Adults elsewhere prevent students from understanding the trade-offs and value of other points of view when addressing today’s issues by constantly reminding them of a glorious past. Far too much classroom, media, and holiday time is spent remembering these moral struggles and outrages instead of preparing students to solve a different kind of issue.

Even some textbooks are saturated with this moralizing mindset.

One highly regarded American historian passes moral judgements on historical figures, opines on difficult political issues and applies flimsy economic and historical reasoning.

For him, the issue of union power is a simple conflict between labor and management. Favoring alternative methods as a means of promoting workers’ economic progress is inconceivable to him.

He dismisses Milton Friedman as a mouthpiece for the business sector, calling his ideas “extreme”: “Many businessmen who desired to pursue their economic fortunes free of government regulation, high taxes, and labor unions found intellectual reinforcement in the writings of the young economist Milton Friedman. In 1962, Friedman published Capitalism and Freedom…” In fact, Friedman (who turned 50 in 1962) fiercely criticized anticompetitive conduct by businesses and was particularly offended by their hypocritical use of free market rhetoric. While it’s Milton Friedman who is smeared, the real disservice is done to the reader who is closed off from finding Friedman reasonable.

Earlier in the textbook, “the highly unequal distribution of income” is portrayed as a major cause of the Great Depression while the economists’ consensus that the Federal Reserve’s inaction turned a recession into a depression is ignored. In fact, the Federal Reserve is not mentioned in the entire section on the Great Depression. A moral distaste for inequality is consulted before economics on this predominantly economic topic.

In a further expression of moral distaste, the textbook suggests that the Depression could have been solved if Herbert Hoover and Andrew Mellon cared more about those suffering: “In the eyes of many Americans, President Hoover’s response to the Depression seemed inadequate and uncaring. Leading advisers, including Andrew Mellon, the wealthy secretary of the treasury, told Hoover that economic downturns were a normal part of capitalism.” For the author, Mellon’s opinion is explained by his wealth rather than his experience with the recession of 1921, where the Federal Government took no action and oversaw a much faster recovery than that of the Great Depression.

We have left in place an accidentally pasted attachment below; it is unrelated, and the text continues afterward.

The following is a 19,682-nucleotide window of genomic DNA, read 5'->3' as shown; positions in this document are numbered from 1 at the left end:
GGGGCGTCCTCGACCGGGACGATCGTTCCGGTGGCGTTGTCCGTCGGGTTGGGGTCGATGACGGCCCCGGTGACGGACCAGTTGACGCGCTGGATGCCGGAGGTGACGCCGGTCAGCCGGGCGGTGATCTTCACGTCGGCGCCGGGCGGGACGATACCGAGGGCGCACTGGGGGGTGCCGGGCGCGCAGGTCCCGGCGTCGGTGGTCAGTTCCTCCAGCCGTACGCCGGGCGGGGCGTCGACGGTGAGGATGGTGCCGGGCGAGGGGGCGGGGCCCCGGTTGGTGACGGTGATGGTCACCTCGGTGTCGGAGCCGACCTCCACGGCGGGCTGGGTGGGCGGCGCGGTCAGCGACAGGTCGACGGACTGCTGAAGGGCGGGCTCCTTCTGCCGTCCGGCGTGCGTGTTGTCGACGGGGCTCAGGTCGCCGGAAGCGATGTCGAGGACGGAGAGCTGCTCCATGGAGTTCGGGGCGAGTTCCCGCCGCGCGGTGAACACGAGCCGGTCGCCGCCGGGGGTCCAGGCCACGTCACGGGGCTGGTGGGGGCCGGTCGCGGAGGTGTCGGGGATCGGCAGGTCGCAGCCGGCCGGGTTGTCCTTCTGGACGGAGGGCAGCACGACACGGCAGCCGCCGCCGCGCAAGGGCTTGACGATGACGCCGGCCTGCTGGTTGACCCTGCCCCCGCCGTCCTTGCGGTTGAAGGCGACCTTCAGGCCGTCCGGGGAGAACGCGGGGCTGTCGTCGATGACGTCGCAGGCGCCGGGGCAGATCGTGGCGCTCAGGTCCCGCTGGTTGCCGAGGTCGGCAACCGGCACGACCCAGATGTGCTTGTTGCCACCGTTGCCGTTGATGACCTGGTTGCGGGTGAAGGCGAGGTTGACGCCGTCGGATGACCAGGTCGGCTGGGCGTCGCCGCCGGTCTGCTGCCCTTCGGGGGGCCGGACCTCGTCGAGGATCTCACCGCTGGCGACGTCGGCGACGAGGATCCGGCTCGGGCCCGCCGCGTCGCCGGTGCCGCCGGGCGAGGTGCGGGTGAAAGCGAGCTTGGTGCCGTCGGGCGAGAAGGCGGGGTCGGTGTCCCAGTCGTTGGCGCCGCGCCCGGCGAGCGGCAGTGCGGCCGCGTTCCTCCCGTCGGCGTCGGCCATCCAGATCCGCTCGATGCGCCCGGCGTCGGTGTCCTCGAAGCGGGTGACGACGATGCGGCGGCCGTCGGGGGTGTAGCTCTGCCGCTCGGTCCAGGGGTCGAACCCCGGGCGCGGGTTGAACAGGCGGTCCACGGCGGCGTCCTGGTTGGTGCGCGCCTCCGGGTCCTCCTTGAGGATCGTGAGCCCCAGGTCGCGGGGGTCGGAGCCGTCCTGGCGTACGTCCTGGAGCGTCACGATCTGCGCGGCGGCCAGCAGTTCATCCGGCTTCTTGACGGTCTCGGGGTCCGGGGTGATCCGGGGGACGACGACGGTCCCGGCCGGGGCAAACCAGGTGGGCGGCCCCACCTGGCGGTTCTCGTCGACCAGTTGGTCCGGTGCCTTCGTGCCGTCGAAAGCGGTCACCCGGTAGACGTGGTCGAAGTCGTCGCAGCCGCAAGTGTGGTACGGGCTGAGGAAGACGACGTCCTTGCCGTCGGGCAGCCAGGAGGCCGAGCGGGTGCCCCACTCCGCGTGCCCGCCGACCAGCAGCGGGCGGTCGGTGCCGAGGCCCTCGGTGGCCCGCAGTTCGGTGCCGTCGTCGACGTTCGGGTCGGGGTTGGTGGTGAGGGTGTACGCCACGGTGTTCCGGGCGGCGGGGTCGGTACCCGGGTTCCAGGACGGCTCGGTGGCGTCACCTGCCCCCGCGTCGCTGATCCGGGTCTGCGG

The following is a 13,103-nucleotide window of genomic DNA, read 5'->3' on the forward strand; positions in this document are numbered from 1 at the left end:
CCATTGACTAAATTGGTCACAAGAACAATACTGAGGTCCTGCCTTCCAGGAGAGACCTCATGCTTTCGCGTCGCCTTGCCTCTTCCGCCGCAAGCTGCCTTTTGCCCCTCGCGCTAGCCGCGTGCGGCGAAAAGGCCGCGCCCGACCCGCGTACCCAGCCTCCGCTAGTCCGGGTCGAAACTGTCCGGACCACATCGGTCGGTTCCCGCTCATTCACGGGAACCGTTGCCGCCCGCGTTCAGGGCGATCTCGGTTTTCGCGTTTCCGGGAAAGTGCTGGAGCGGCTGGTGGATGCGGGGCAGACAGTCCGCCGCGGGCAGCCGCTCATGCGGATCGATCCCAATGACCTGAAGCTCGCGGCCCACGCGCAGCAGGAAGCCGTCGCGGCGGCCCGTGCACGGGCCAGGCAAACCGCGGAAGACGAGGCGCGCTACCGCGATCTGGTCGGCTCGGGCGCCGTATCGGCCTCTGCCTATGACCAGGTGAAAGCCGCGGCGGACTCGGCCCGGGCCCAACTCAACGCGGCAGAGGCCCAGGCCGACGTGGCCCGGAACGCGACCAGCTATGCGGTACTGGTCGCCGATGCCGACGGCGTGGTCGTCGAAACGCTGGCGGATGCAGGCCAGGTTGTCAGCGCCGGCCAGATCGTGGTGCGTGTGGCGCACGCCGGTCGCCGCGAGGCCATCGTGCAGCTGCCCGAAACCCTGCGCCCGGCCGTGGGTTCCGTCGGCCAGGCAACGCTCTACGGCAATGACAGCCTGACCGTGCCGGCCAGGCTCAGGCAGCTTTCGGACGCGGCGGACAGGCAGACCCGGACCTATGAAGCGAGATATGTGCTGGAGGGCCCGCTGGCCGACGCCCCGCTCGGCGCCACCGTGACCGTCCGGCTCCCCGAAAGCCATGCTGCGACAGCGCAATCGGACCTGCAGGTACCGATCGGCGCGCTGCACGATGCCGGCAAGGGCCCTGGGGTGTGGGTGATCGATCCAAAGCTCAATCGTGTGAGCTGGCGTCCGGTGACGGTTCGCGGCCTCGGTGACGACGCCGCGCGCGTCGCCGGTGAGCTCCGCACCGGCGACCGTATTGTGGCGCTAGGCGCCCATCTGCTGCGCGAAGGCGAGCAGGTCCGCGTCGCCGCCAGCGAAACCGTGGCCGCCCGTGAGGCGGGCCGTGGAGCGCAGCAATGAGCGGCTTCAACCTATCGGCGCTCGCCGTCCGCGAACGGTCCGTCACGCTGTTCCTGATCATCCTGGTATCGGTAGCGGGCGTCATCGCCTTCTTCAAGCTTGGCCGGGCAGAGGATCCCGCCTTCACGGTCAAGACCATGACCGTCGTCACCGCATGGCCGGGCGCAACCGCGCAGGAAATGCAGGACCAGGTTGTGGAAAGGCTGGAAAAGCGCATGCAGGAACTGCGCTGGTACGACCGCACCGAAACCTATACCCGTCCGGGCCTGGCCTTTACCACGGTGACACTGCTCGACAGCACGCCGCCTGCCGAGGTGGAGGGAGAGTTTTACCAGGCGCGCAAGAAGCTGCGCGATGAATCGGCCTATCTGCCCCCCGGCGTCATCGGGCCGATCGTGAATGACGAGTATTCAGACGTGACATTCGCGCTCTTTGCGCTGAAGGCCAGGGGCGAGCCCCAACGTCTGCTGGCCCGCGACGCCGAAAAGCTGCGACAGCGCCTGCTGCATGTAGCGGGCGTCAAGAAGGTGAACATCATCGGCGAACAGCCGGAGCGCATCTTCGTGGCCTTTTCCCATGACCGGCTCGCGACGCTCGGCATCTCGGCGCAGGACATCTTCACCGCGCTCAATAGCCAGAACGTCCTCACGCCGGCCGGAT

This image of the Hoover administration serves to create a vision of politics where all that is important is intentions. What’s typically missing from this depiction is an acknowledgment of Hoover’s policies that were essentially predecessors of FDR’s New Deal and the first of their time. It was under Hoover that tax rates on the top income bracket were more than doubled from 25% to 63% and public works such as the Hoover Dam began. If an honest picture of this period were given, it would be clear that intentions are not all that matters.

Social Media further enables this shallow moralizing. Because it is effortless, people can circulate headlines and signal their virtue without a second thought. In one case, the article “Amy Coney Barrett, About to be Confirmed to the Supreme Court, Sees a Scenario in Which Abortion Should be Punishable by Death” was circulated. Legal experts note that Supreme Court Nominees rarely answer hypotheticals posed by Senators during the confirmation process. As the article itself reveals, this is precisely what happened.

BASIS Independent Brooklyn has done an excellent job of giving students the tools needed to have well informed and thought-out opinions on political matters. I am grateful to have been given access to these tools.  They equipped me to understand the confirmation process for U.S. Supreme Court nominees and prompted me to question the slanderous article on Amy Coney Barrett. However, more work is required by students to fend off attempts to turn them into political pawns.

Students have an obligation to do the additional work of applying the knowledge taught in BASIS Independent Brooklyn’s government, economics, and history courses, questioning what they hear, whether on social media or later in their education, and seeking other points of view before opining on political matters.